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Cultural Context of the Collection - Part 5: New Sculpture

The foundation of the Grosvenor Gallery in 1877 also contributed to the initiation of reforms in British sculpture. This gallery's innovative policy of inviting those artists of every school whom it considered most interesting caused a break from the lingering neo-classical traditions in British art. The work of Burne-Jones, Whistler and Watts were among the main attractions at the gallery. As a result Romantic subject matter, Arthurian and Italianate, was taken over by sculptors and more original and experimental works began to be produced.

The result of these developments can be seen in the work of sculptors such as Alfred Gilbert, Hamo Thornycroft, Frederick Pomeroy, George Frampton, Harry Bates, Onslow Ford, William Reynold-Stevens and Gilbert Bayes. The term "New Sculpture" was invented by the critic Edmund Gosse in a series of articles written in 1894 to explain how this stylistic revolution in English sculpture had occurred. Here the main principles of the movement were summed up as naturalism, idealism and symbolism fashioned with a craftsman's awareness.12

In the 1880's Alfred Gilbert became one of the leaders of the "New Sculpture". As well as early works inspired by his study of the Florentine Renaissance, Gilbert later produced literary subjects done in Gothic revival taste. He followed Burne-Jones in creating fantastic figures from some former period of romance and became increasingly concerned with the symbolic aspects of his work. Combinations of materials were used and a new polychromy was achieved by gilding and enamel. These innovations can be seen in works such as his statuettes for the Clarence Memorial in Windsor Castle, 1892-98, where, with sumptuous patterned robes and intricate head-dresses, he stresses the medievalizing character of the Arts and Crafts Movement.

Guinevere's Redeeming, by W.R. Reynolds-Stevens, 1899. Courtesy of the Harris Museum and Art Gallery, Preston.
Guinevere's Redeeming
by W.R. Reynolds-Stevens, 1899
Courtesy of the Harris Museum
and Art Gallery, Preston

Frederick Pomeroy experimented widely in craft activities and designed many decorative architectural schemes. Reynolds-Stevens was interested in the sinuous forms of Art Nouveau and Mackintosh design. In his Lancelot and the Nestling of 1899, in bronze and ivory, the medieval romanticism has a strongly personal interpretation. This and its companion pieces Guinevere and the Nestling and Guinevere's Redeeming were very successful in England and show the growing interest in subject matter with inherent mysticism. Younger sculptors like Gilbert Bayes joined in with picturesque medieval friezes and figures. His work reveals a mixture of European symbolism and the English Romantic tradition and fits with craft concepts in employing a variety of materials.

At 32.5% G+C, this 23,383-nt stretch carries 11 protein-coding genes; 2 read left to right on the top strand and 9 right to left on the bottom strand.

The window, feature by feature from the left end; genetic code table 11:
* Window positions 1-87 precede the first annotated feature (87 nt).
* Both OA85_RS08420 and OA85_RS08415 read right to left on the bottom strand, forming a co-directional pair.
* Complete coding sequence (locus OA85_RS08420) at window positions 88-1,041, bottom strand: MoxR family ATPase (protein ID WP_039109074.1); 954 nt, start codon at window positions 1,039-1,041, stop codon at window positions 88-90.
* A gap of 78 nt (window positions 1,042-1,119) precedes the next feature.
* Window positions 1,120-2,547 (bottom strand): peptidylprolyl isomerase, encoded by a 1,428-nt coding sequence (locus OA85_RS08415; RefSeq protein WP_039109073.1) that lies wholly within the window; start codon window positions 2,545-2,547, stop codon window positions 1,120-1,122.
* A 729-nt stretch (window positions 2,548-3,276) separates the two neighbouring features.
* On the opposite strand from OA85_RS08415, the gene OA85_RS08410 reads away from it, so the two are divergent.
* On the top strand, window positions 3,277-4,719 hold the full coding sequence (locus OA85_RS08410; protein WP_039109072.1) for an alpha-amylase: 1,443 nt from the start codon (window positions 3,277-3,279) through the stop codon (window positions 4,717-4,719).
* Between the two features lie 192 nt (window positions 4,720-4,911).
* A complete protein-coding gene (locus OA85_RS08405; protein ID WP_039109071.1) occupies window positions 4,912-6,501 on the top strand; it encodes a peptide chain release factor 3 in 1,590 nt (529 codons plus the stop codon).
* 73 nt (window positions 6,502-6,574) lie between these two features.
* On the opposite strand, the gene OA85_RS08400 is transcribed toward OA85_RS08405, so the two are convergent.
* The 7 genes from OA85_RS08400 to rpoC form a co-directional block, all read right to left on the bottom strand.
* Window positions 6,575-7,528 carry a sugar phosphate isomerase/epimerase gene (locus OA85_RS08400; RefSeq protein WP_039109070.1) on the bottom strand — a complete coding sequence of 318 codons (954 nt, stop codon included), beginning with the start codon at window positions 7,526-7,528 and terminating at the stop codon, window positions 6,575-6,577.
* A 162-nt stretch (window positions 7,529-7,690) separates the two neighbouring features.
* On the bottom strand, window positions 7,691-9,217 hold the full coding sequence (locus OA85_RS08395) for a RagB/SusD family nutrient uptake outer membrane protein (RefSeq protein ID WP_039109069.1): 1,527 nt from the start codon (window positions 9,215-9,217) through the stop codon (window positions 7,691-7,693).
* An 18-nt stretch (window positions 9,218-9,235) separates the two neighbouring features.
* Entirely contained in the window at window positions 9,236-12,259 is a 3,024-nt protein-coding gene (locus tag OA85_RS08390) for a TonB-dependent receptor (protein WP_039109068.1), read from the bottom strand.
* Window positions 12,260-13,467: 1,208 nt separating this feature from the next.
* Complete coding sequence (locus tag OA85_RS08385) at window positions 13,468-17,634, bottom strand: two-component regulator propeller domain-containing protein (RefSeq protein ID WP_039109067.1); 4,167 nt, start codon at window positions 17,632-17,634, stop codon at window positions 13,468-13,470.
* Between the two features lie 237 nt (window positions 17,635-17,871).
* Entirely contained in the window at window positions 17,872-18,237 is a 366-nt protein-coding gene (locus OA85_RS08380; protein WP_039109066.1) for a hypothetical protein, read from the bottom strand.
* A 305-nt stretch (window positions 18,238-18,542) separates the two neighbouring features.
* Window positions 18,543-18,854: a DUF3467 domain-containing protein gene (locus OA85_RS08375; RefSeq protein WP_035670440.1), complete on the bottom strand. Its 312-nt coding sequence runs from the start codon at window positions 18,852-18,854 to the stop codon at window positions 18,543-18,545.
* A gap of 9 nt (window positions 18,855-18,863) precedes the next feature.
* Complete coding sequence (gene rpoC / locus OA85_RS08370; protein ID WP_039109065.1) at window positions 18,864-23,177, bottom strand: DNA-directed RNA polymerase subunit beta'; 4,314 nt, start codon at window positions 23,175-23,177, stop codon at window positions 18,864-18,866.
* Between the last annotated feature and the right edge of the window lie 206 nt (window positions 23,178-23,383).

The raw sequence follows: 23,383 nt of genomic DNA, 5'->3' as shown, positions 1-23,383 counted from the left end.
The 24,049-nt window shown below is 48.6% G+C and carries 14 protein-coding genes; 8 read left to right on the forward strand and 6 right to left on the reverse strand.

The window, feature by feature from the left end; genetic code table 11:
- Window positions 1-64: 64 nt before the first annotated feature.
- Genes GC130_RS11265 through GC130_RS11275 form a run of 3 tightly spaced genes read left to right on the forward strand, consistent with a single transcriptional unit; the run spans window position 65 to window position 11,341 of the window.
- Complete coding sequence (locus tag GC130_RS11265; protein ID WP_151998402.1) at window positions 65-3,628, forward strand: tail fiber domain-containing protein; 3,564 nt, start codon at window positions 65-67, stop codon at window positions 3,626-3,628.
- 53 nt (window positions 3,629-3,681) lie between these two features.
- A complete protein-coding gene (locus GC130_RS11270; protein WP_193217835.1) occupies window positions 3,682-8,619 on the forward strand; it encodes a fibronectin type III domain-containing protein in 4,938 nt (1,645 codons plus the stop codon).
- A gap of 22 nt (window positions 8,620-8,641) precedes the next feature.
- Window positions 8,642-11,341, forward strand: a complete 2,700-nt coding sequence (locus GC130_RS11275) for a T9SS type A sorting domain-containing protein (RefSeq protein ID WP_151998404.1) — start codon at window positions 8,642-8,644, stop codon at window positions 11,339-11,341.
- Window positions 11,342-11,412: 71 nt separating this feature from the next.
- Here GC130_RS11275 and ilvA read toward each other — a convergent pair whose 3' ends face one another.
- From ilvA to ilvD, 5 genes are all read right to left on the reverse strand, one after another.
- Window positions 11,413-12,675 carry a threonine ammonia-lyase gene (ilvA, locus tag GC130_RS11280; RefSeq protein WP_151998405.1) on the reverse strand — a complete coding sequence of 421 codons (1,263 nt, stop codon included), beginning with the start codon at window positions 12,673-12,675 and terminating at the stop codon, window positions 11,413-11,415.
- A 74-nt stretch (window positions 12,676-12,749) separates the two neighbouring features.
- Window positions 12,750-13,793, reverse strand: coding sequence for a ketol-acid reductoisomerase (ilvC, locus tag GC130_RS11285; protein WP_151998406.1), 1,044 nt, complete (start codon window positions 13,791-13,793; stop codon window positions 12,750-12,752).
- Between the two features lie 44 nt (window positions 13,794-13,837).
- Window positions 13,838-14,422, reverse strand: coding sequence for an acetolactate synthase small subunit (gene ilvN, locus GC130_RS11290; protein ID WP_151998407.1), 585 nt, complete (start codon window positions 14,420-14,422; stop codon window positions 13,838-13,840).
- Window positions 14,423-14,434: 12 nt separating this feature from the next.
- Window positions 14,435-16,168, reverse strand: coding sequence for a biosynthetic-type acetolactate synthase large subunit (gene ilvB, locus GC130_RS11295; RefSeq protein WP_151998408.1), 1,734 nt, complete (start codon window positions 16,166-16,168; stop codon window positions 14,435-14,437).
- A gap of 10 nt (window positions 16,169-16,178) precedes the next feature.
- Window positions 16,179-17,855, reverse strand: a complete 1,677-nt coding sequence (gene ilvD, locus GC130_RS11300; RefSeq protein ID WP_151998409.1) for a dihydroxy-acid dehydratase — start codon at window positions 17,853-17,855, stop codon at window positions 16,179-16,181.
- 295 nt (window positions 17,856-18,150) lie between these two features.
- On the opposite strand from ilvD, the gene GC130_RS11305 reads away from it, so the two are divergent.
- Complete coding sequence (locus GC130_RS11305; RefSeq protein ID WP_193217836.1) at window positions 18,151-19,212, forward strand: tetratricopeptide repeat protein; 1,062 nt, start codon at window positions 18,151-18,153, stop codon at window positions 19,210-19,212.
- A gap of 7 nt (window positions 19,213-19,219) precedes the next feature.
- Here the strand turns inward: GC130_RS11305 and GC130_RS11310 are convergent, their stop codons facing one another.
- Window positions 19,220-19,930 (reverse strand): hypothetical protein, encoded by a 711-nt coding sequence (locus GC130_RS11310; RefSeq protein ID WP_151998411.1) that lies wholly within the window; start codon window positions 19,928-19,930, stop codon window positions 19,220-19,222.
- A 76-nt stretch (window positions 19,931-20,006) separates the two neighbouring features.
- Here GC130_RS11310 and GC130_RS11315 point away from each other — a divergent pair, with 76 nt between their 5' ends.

While Gilbert stressed the revival of craft involvement in sculpture it was George Frampton who was to become the actual leader of the craft sculptors. As Professor of sculpture at the Slade, Frampton is also of interest as a formative influence on Katharine Maltwood's career. Born in London in 1860, he studied at the Lambeth School of Art under W. S. Frith, followed by a period at the Royal Academy Schools from 1881-87. He first exhibited at the Royal Academy in 1884 and in 1887 won a medal and travelling scholarship which he used to study in Paris under Antonin Mercié. Frampton evolved a wide range of techniques and materials including direct carving in stone and wood, metalwork of all kinds, plaster-low-relief, ivory and vellum and combinations of all of these.

Mysteriarch, by G. Frampton, 1892. Courtesy of the Walker Art Gallery, Liverpool.
by G. Frampton, 1892
Courtesy of the Walker Art Gallery, Liverpool

The visionary expression of personal dreams and fantasy and the combination of exotic forms and materials gives much of his work a mystical air. For instance the taste of continental Symbolism is seen in his early polychrome bust Mysteriarch, a solemn cult-like object shown at the 1893 Academy and later a success at the Paris Exposition of 1900. This can be seen again in evocative works such as Lamia from 1900 and the Angel of Death, a strange and phantasmal figure, which won a medal at the 1899 Paris Salon. These sympathies with French Symbolism increased Frampton's popularity on the Continent. While most English sculptors submitted their works to the official Salons of Europe, Frampton was almost alone in taking greater interest in the Secessionist movements and exhibited with both the Munich and Vienna Secession and the Libre Esthétique in Brussels.

The mysticism and idealism in Frampton's work was accompanied by a formalism based on the designs from nature of Morris and his school. Frampton always maintained strong links with the Arts and Crafts Movement in England and was renowned for his craft-orientated decorative schemes. A pair of silver relief panels Music and Dancing from 1894 reveal his skilful craftsmanship in the intricate detailing of the delicate, flowing forms. Like other members of the "New Sculpture", Frampton also exemplified the search for the ideal in a pre-industrial past. This can be seen in his designs of fantastic armour for a war memorial in 1902 and an earlier statuette of St. George. Seven bronze reliefs representing Heroines from Morte D'Arthur were executed as door panels in 1896 when Katharine Maltwood was his pupil.

In 1894 Frampton became joint-principal of the London School of Arts and Crafts and in 1902 Master of the Art Workers' Guild. In recognition of his distinguished career he was knighted in 1908 and served as President of the Royal Society of British Sculpture from 1911-12.



All content on this page is copyright © 7 February, 2006
Rosemary Brown, the Maltwood Art Museum and Gallery, and the University of Victoria

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